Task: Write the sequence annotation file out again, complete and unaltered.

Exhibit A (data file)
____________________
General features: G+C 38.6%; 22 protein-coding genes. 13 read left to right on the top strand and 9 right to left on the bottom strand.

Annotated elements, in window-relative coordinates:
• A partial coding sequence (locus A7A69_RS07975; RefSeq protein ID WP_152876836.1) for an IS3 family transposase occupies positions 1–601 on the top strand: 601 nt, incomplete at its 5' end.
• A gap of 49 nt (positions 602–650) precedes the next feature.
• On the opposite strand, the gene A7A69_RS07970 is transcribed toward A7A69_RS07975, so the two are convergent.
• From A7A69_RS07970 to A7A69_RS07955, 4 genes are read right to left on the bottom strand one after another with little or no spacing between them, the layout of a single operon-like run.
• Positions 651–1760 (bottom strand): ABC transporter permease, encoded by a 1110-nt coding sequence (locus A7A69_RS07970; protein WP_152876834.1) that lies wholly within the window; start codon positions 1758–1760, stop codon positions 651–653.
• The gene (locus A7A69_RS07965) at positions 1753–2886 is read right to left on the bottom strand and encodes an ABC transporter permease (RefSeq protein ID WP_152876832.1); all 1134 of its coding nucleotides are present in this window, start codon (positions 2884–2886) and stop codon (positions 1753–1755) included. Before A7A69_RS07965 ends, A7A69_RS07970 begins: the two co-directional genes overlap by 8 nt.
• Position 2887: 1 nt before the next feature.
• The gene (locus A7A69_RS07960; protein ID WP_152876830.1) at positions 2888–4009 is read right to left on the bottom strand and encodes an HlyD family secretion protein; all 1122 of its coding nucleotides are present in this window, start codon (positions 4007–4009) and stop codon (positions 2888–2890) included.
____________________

General features: G+C 38.6%; 22 protein-coding genes. 13 read left to right on the top strand and 9 right to left on the bottom strand.

Annotated elements, in window-relative coordinates:
• A partial coding sequence (locus A7A69_RS07975; RefSeq protein ID WP_152876836.1) for an IS3 family transposase occupies positions 1–601 on the top strand: 601 nt, incomplete at its 5' end.
• A gap of 49 nt (positions 602–650) precedes the next feature.
• On the opposite strand, the gene A7A69_RS07970 is transcribed toward A7A69_RS07975, so the two are convergent.
• From A7A69_RS07970 to A7A69_RS07955, 4 genes are read right to left on the bottom strand one after another with little or no spacing between them, the layout of a single operon-like run.
• Positions 651–1760 (bottom strand): ABC transporter permease, encoded by a 1110-nt coding sequence (locus A7A69_RS07970; protein WP_152876834.1) that lies wholly within the window; start codon positions 1758–1760, stop codon positions 651–653.
• The gene (locus A7A69_RS07965) at positions 1753–2886 is read right to left on the bottom strand and encodes an ABC transporter permease (RefSeq protein ID WP_152876832.1); all 1134 of its coding nucleotides are present in this window, start codon (positions 2884–2886) and stop codon (positions 1753–1755) included. Before A7A69_RS07965 ends, A7A69_RS07970 begins: the two co-directional genes overlap by 8 nt.
• Position 2887: 1 nt before the next feature.
• The gene (locus A7A69_RS07960; protein ID WP_152876830.1) at positions 2888–4009 is read right to left on the bottom strand and encodes an HlyD family secretion protein; all 1122 of its coding nucleotides are present in this window, start codon (positions 4007–4009) and stop codon (positions 2888–2890) included.